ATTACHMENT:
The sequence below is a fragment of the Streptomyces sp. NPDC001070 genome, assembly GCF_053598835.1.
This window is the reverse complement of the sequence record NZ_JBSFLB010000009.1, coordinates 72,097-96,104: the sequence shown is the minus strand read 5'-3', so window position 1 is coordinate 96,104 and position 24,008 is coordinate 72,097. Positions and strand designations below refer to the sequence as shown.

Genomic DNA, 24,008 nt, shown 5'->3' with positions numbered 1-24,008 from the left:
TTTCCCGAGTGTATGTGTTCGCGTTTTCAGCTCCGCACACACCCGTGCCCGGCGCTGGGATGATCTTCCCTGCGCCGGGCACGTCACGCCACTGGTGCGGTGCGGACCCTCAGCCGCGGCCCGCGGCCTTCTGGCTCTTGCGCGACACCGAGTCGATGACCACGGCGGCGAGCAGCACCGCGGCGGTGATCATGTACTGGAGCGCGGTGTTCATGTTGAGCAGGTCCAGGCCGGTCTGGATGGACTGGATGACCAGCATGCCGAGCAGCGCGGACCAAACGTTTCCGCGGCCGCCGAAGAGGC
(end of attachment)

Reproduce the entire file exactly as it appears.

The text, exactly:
The sequence below is a fragment of the Streptomyces sp. NPDC001070 genome, assembly GCF_053598835.1.
This window is the reverse complement of the sequence record NZ_JBSFLB010000009.1, coordinates 72,097-96,104: the sequence shown is the minus strand read 5'-3', so window position 1 is coordinate 96,104 and position 24,008 is coordinate 72,097. Positions and strand designations below refer to the sequence as shown.

Genomic DNA, 24,008 nt, shown 5'->3' with positions numbered 1-24,008 from the left:
TTTCCCGAGTGTATGTGTTCGCGTTTTCAGCTCCGCACACACCCGTGCCCGGCGCTGGGATGATCTTCCCTGCGCCGGGCACGTCACGCCACTGGTGCGGTGCGGACCCTCAGCCGCGGCCCGCGGCCTTCTGGCTCTTGCGCGACACCGAGTCGATGACCACGGCGGCGAGCAGCACCGCGGCGGTGATCATGTACTGGAGCGCGGTGTTCATGTTGAGCAGGTCCAGGCCGGTCTGGATGGACTGGATGACCAGCATGCCGAGCAGCGCGGACCAAACGTTTCCGCGGCCGCCGAAGAGGC